Wednesday, November 26, 2008

Happy Thanksgiving!

Hey, I hope you all have a very happy Thanksgiving tomorrow and get to spend the day with people who are near and dear, and get to eat lots of good food, and hopefully don't have too much family drama. ;-)

Tuesday, November 25, 2008

bison scrim done

I finished the bison scrim last night. I don't yet have a title for it. It will be framed like some of my other ones, but that'll probably wait a while.

American Bison
scrimshaw on mammoth ivory (yes, wooly mammoth, really!)
inked with dark brown etching ink
~1 x 1.5 inches
for sale

In other news, well let's see, it's a month til Christmas. Ack! Three projects need to be done asap, so it's time to duct tape my butt to the chair and crack that whip.

I'm sick, I've got that stupid cold that seems to be making the rounds. If I don't feel fantastic on Thursday I'm going to be most cranky. I have missed far too many Thanksgiving dinners because of colds!

The horses are well. Still trying to find a few spare days to head up north for some Bears and Boulders but between the weather and busy schedules, it's proving somewhat challenging. I hope it works out!

I have had very little time to work on practicing engraving metal, but I intend to get a little more focused on that. I ordered some practice plates, and I just need to work on lines and circles and curves and really get a feel for how to handle the tools.

Okay, back to work!

Friday, November 21, 2008

Holiday cards!

[Edit: only ONE box left!!!]

Extremely limited quantities now fabulously on sale, woo hoo! Act now!

Professionally printed cards, envelopes included, packaged in nice clear boxes!

Inside message says: "May the winter holidays bring you peace and happiness"

10 cards per box, only FIVE boxes left. Now priced at $15 per box. Shipping $5. CA residents add 7.75% sales tax. I take PayPal, money orders, and credit cards. Email or comment to stake your claim.

Thursday, November 20, 2008

horse training

Okay totally unrelated but 7 (at least) helicopters just flew low overhead heading southeast. Several police, others were...? News? Life flight?? What the heck is going on?!

Anyway, I was going to talk about horses. Standing tied is good for them, they need to get used to doing that, so periodically I have them spend several hours tied. Mind you, this is not a herd that gets along well or ever has physical contact (other than teeth and hooves) so this is good for them, they're very polite when tied. And one of them (not to name names, but the one who is a different color than the other two, ahem) has the attention span of a gnat on crack and isn't good at holding still....

Says Shylah and Dusty, "Can you put Gwen farther away from us? Like, maybe Nevada?"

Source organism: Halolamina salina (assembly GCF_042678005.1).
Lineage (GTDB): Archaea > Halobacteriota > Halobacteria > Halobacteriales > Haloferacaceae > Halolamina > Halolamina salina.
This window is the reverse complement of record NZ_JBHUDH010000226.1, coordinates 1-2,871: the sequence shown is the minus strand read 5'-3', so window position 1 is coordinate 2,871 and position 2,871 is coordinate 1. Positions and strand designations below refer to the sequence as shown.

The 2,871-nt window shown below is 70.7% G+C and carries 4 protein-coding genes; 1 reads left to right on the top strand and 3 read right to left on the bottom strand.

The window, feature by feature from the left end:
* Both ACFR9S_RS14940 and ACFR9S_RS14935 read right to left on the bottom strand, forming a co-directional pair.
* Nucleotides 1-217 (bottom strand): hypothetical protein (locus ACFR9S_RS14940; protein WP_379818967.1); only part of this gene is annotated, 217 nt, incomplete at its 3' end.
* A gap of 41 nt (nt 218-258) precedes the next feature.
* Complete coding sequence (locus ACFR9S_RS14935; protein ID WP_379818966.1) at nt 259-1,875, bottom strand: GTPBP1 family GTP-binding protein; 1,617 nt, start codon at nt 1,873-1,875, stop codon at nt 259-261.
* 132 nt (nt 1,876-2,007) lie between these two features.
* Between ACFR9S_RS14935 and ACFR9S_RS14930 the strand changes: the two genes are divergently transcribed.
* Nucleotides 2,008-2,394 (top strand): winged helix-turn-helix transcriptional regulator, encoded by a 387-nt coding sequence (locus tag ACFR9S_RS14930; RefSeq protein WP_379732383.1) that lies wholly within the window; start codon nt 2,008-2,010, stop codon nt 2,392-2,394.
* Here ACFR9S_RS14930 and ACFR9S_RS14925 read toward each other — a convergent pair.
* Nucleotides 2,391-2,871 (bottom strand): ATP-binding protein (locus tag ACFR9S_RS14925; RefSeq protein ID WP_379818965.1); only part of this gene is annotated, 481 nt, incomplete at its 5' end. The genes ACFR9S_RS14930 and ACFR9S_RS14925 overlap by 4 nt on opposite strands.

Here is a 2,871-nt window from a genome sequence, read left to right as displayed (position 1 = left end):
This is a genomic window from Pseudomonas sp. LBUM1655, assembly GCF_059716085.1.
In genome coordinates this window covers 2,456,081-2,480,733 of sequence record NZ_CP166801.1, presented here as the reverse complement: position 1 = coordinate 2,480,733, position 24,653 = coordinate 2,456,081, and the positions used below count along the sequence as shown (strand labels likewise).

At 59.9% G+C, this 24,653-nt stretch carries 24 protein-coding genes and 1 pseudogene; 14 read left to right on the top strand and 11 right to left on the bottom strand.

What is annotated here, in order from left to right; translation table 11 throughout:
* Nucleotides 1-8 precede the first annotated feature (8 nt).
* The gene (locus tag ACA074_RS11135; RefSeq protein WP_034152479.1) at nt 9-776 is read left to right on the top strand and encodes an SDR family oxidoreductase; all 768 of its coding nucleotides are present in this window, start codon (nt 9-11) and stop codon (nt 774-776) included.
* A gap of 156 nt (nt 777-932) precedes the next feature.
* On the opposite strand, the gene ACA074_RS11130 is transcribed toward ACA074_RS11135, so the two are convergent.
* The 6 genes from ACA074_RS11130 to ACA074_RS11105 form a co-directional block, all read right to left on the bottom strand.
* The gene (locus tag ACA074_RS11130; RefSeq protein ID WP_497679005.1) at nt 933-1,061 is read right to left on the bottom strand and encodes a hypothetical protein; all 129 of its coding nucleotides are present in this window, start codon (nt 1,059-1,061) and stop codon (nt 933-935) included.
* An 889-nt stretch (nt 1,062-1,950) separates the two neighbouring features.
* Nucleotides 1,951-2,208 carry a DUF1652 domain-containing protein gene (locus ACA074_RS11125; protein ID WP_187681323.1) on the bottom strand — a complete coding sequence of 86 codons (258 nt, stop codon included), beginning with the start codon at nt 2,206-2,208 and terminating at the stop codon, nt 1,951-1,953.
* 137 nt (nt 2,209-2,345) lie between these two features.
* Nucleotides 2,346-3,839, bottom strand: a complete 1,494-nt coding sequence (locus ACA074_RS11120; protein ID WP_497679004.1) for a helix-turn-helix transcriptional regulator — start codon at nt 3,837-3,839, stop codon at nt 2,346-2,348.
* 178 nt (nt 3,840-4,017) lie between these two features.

Monday, November 17, 2008

November 17 work in progress

Back in the saddle, so to speak. And that has nothing to do with horses, I've been in that saddle almost every day lately.

I haven't been very on top of things with scrimshaw lately so I need to get crackin. It took some time to get things arranged into a scrim-friendly configuration again. I decided I could not stand doing scrim on the vise, I even rigged up this neato little wooden gizmo and glued my old mouse-pad on there. Turned out nifty but the whole stand has a bit of a wiggle to it (because hey, bar stools aren't really meant for this job, it's rather top-heavy now) and that drives me insane when I'm doing scrim, though I don't think I'll notice it while engraving (time will tell). I'd sit there and try to work and just go bonkers and get frustrated and accomplish nothing. Anyway, I'm back to working on the tabletop for scrim, so that just means moving 40+ pounds of vise/turntable out of the way and pushing the scope back a little. It's do-able, though kind of a pain in the asterisk.

Anyway, I need to get this little bison finished up.

Friday, November 14, 2008

complicated stuff

Okay, this has required major re-arranging of part of the studio, but things are pretty much set up now. It's a little chaotic looking at the moment, but that's typical. I had to move the scope to the other side of the desk in order to accommodate the GraverMate. I also had to level the desk (I did have it angled like a typical drafting table, since scrimshaw, like drawing, was simply done on the desk itself). Well, turns out the scope had to be level to work with the vise, so I had to push the front of the table up. Now the scope is higher so the chair is higher and that probably means I'll have to raise my drawing table too. Bleh! The other option is to shorten the legs on the bar stool that's holding the turntable and ball vise. I tell ya, this is complicated. There's a fixed distance between the bottom of the scope and the item that's being worked on, about 6 inches. So raising or lowering one part of this arrangement means you raise or lower the entire thing accordingly. As you can see, my work surface is now in front of the table on the vise, not on the table itself. This is all going to take some getting used to.